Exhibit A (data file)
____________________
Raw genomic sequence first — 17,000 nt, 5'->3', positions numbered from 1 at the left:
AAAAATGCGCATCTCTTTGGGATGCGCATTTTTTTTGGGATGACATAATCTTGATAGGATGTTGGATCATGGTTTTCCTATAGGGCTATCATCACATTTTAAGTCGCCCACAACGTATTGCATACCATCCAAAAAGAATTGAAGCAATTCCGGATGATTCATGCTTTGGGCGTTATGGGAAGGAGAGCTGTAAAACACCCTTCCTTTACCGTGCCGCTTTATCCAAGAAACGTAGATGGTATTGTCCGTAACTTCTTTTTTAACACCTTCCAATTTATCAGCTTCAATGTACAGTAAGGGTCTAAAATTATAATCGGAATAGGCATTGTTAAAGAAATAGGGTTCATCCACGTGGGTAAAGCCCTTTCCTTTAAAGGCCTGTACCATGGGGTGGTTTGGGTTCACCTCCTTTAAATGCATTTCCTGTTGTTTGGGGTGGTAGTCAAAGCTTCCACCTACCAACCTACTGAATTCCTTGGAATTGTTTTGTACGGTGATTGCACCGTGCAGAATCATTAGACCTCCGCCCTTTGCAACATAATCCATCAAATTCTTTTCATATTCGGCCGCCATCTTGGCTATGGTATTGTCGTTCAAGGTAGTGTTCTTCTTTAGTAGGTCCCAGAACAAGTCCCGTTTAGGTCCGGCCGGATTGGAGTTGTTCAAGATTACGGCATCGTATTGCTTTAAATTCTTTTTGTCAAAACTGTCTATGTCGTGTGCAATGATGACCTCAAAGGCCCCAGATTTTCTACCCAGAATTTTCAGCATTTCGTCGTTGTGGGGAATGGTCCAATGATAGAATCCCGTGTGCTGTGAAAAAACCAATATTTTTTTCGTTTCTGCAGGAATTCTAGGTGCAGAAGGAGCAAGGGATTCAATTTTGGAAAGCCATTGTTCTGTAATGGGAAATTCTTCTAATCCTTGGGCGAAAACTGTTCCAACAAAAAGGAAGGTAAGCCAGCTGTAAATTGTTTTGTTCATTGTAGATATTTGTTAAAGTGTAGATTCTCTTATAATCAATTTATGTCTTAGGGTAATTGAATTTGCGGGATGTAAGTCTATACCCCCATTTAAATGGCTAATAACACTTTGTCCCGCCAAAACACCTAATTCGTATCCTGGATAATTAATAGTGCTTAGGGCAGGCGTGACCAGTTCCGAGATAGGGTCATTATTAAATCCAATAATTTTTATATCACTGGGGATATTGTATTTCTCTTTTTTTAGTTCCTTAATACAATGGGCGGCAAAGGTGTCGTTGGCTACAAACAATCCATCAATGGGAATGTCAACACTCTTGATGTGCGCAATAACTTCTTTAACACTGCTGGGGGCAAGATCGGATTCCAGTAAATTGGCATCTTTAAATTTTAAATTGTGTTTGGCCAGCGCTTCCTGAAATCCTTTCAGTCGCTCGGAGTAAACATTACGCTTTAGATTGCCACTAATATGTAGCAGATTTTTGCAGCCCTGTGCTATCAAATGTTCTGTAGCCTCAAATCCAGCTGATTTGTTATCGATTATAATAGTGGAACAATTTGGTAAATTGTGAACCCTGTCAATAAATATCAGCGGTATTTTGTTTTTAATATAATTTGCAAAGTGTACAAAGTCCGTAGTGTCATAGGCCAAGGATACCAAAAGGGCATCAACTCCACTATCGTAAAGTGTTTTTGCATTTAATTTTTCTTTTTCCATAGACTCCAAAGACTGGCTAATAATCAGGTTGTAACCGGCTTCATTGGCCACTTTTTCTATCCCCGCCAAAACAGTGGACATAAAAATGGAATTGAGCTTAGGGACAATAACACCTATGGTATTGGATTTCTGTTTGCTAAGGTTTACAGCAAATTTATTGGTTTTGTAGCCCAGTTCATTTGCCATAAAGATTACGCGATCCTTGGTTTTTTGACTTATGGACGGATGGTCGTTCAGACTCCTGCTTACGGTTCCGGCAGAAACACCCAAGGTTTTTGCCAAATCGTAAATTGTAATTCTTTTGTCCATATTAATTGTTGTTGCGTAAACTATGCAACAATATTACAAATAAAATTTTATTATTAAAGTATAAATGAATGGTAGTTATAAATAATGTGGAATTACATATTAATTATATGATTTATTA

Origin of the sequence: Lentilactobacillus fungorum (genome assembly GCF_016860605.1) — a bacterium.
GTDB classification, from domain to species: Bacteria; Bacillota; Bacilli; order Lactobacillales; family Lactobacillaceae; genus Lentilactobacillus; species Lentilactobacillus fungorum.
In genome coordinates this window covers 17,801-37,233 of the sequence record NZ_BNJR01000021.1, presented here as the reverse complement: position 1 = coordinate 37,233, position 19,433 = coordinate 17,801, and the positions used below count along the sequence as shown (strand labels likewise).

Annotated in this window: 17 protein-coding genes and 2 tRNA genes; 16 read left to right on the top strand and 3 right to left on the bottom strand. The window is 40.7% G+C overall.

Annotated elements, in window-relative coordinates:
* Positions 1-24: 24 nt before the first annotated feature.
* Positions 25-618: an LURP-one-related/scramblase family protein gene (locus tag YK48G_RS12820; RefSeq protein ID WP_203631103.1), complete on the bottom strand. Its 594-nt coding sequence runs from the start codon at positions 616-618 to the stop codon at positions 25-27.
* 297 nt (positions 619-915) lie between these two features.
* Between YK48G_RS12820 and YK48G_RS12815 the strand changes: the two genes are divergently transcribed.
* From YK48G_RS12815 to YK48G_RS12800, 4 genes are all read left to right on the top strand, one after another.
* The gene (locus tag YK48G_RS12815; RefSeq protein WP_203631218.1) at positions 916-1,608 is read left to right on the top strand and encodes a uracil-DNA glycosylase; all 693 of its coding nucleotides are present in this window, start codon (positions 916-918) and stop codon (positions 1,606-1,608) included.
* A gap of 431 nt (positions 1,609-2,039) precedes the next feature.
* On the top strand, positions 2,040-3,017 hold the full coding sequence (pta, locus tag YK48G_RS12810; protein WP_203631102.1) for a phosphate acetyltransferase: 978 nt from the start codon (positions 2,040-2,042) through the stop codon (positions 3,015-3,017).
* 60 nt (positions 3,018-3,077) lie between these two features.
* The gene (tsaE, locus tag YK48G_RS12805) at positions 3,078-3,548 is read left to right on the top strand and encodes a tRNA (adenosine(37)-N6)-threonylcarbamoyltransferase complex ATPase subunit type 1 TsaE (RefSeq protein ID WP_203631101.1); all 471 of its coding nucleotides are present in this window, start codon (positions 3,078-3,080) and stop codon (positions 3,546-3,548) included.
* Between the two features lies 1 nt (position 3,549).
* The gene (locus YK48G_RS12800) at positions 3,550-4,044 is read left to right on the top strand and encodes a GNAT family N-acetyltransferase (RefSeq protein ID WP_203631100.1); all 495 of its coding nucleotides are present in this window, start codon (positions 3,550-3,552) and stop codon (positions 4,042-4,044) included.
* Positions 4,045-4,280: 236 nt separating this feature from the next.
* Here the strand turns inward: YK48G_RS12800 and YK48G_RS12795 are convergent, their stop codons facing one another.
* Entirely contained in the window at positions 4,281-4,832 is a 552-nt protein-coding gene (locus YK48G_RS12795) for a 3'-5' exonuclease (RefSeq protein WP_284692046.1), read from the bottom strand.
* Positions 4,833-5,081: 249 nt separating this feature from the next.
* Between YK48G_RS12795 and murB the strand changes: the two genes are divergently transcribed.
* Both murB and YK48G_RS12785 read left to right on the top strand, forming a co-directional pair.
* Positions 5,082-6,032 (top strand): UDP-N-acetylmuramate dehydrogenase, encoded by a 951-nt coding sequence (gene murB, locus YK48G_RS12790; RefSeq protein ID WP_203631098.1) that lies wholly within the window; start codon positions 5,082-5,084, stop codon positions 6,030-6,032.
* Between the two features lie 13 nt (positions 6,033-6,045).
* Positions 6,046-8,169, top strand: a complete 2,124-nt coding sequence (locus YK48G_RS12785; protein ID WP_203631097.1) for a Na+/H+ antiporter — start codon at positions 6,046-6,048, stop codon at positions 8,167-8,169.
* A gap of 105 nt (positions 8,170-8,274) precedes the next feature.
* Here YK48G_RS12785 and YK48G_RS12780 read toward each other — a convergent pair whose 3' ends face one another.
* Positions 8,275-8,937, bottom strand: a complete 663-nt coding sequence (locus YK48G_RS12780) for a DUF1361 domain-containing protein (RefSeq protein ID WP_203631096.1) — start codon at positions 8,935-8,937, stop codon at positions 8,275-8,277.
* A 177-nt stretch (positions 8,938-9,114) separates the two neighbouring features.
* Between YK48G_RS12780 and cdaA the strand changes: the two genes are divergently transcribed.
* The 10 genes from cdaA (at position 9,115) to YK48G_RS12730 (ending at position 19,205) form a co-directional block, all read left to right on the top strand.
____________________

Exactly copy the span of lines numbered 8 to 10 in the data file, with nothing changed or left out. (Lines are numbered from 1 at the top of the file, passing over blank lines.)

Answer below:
* Positions 1-24: 24 nt before the first annotated feature.
* Positions 25-618: an LURP-one-related/scramblase family protein gene (locus tag YK48G_RS12820; RefSeq protein ID WP_203631103.1), complete on the bottom strand. Its 594-nt coding sequence runs from the start codon at positions 616-618 to the stop codon at positions 25-27.
* 297 nt (positions 619-915) lie between these two features.